The mayor of Philadelphia said he was “disappointed” that a court ordered the city to remove a plywood box covering a statue of Christopher Columbus.
A spokesman for Jim Kenney said the office believes the statue should be removed from Marconi Plaza, noting it “has been a source of controversy” in the city. It is covered with a large box that a member of the district city council asked to paint green, white and red to reflect the Italian flag.
“We continue to review the latest court decision and are working to comply with the court’s orders, including unpacking,” the mayor’s office said in a statement Saturday.
Judge Mary Hannah Leavitt issued her ruling on Friday, telling the city that if it disagrees with the statue’s “message”, it can add a plaque “more in line with the message the city wishes to convey.” , the court documents say.
“Specifically, the city accepted the donation of the statue of Christopher Columbus in 1876. It has a fiduciary duty to preserve this statue, which it designated as a historic object in 2017,” the judge wrote. “The Columbus statue is not City property, as is, for example, a City snowblower. That the City agrees with the ‘message’ is simply irrelevant to its fiduciary duty to preserve and maintain public works of art which have been designated as historic objects.”
The mayor’s office said that while respecting Leavitt’s decision, it “will continue to explore our options for a path forward that allows Philadelphians to celebrate their heritage and culture while respecting the histories and circumstances of different walks of life. each”.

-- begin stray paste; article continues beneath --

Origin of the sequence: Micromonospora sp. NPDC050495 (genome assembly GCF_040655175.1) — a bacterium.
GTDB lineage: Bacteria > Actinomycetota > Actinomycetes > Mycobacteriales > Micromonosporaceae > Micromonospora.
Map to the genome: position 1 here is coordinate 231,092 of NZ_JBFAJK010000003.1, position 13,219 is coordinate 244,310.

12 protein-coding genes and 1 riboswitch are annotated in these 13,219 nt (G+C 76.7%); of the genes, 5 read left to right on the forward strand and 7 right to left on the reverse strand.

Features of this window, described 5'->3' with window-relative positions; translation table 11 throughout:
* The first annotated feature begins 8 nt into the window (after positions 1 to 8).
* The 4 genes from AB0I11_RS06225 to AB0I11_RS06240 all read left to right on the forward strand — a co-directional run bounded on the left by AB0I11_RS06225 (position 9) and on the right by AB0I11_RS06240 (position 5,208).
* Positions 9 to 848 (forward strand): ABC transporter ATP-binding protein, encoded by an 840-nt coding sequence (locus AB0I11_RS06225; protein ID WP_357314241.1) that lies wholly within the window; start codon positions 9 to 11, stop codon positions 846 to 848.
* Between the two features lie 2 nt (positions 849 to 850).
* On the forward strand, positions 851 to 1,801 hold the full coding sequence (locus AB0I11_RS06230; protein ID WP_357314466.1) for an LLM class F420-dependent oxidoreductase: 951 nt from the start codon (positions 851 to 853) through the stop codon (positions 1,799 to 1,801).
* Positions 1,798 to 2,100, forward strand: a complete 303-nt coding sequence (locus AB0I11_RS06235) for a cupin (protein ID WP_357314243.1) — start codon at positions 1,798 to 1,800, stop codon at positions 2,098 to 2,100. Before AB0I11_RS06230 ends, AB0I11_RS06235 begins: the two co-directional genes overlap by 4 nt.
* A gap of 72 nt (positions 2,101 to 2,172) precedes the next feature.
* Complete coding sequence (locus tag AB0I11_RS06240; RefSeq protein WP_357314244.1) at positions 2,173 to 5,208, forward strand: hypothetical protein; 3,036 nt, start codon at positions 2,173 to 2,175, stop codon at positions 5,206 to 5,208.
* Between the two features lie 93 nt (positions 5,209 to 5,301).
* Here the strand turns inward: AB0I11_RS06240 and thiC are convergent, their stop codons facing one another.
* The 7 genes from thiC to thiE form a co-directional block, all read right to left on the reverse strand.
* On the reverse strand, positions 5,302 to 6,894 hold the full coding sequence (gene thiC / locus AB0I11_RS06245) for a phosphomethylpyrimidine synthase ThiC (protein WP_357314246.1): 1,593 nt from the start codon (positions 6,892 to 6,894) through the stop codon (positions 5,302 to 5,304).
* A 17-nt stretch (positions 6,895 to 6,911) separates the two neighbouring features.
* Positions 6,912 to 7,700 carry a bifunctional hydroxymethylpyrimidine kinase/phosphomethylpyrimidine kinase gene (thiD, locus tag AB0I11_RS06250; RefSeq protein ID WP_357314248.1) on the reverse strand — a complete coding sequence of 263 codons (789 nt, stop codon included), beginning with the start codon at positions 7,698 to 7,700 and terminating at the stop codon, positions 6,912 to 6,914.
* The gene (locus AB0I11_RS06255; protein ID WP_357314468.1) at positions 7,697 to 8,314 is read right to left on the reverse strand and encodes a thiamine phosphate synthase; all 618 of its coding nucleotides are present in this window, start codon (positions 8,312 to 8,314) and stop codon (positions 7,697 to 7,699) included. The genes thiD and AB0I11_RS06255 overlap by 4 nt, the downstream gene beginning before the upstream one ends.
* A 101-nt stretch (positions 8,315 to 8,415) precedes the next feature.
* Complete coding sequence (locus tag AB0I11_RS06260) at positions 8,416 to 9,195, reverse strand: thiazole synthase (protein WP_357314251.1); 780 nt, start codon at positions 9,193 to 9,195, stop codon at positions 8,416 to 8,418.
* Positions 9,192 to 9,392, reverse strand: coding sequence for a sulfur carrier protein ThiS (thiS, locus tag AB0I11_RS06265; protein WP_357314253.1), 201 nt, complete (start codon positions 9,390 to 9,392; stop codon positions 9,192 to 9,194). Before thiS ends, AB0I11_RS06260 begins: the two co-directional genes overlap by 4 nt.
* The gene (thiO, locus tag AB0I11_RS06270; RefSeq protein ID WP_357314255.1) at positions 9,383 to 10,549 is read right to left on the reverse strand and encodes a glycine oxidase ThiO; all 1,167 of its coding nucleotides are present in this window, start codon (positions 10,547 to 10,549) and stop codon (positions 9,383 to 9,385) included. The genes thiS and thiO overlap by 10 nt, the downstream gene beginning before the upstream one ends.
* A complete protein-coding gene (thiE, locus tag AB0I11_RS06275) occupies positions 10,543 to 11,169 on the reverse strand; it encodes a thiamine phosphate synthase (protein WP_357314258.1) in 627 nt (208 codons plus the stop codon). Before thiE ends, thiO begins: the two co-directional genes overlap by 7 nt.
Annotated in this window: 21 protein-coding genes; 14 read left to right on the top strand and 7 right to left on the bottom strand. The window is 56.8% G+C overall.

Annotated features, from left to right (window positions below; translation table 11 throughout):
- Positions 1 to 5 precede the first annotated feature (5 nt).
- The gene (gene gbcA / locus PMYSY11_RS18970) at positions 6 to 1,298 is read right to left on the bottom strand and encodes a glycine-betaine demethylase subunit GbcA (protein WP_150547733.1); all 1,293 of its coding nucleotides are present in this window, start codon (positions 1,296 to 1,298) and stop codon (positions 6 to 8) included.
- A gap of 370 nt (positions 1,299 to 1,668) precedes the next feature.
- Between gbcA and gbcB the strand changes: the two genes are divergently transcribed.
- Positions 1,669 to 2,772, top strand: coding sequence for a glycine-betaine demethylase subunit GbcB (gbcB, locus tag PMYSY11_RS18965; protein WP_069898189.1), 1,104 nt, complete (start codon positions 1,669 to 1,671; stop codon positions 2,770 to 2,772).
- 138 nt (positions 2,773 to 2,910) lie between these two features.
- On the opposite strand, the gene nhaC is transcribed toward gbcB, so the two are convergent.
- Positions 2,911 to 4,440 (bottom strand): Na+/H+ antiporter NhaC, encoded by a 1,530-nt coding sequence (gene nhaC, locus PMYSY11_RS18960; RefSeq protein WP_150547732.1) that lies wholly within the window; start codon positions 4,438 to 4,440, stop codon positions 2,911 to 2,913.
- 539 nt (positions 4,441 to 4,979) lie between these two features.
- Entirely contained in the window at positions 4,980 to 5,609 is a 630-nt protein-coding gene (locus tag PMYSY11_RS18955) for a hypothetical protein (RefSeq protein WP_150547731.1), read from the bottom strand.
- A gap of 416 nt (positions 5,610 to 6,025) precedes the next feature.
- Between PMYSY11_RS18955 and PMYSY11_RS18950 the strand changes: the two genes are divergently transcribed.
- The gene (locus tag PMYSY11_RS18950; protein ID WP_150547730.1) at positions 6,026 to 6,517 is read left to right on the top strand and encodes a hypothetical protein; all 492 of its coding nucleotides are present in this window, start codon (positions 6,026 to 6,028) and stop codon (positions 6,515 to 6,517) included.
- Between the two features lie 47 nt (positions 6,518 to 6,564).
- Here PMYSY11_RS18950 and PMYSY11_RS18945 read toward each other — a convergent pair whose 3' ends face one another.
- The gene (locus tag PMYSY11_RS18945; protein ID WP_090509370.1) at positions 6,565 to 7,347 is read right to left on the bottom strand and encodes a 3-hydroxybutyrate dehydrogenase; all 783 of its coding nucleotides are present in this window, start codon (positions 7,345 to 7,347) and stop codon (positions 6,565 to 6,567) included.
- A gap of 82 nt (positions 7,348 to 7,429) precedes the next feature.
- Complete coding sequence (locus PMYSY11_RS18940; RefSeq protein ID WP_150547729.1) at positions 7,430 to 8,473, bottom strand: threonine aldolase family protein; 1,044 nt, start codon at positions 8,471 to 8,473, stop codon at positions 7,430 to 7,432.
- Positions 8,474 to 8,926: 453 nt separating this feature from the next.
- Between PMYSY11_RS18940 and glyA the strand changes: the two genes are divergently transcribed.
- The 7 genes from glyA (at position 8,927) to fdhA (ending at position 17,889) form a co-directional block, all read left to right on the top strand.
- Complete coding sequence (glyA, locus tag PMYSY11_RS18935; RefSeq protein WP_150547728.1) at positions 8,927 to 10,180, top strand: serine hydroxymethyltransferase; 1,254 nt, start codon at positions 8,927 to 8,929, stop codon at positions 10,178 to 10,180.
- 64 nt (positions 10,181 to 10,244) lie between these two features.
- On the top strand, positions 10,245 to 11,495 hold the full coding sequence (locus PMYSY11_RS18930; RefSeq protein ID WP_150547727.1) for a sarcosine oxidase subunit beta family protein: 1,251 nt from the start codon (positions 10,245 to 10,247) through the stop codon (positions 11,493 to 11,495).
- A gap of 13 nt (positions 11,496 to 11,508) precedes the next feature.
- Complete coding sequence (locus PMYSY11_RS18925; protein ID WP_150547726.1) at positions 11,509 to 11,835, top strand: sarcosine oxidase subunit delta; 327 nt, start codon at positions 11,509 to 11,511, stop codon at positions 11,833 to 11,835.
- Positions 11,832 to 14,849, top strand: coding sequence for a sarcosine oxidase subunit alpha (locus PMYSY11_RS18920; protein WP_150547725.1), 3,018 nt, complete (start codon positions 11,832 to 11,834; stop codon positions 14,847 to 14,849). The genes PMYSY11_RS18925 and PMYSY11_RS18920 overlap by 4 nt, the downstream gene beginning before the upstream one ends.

The statue was presented to the city by the Italian-American community to mark the nation’s centennial. He was at the center of a dispute between the city and the Friends of Marconi Plaza group, with supporters saying they saw Columbus as a symbol of Italian heritage in Philadelphia.
In a 2020 letter, the mayor said that while Columbus supporters revered him as an explorer, he had a “far more infamous” history of enslaving Indigenous peoples and imposing punishments such as severed limbs or murders.
“Certainly the totality of this history must be considered when erecting or maintaining a monument to this individual,” the mayor wrote in the letter, according to court documents.
That same year, protests against racial injustice erupted across the country. In Philadelphia, some of the protests have focused on the removal of the statue. But last year, a judge said the city had failed to provide evidence that the character’s removal was necessary.